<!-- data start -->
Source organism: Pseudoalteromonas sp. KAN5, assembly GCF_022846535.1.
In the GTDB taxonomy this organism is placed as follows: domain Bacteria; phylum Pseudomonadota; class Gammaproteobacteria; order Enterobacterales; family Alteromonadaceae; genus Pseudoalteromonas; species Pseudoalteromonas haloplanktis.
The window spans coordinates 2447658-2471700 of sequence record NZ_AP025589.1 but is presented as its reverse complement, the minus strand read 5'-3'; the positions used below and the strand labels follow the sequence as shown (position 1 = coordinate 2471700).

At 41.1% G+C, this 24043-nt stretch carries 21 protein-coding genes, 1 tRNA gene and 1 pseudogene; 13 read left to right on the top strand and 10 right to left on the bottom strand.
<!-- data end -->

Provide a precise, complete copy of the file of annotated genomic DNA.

Source organism: Pseudoalteromonas sp. KAN5, assembly GCF_022846535.1.
In the GTDB taxonomy this organism is placed as follows: domain Bacteria; phylum Pseudomonadota; class Gammaproteobacteria; order Enterobacterales; family Alteromonadaceae; genus Pseudoalteromonas; species Pseudoalteromonas haloplanktis.
The window spans coordinates 2447658-2471700 of sequence record NZ_AP025589.1 but is presented as its reverse complement, the minus strand read 5'-3'; the positions used below and the strand labels follow the sequence as shown (position 1 = coordinate 2471700).

At 41.1% G+C, this 24043-nt stretch carries 21 protein-coding genes, 1 tRNA gene and 1 pseudogene; 13 read left to right on the top strand and 10 right to left on the bottom strand.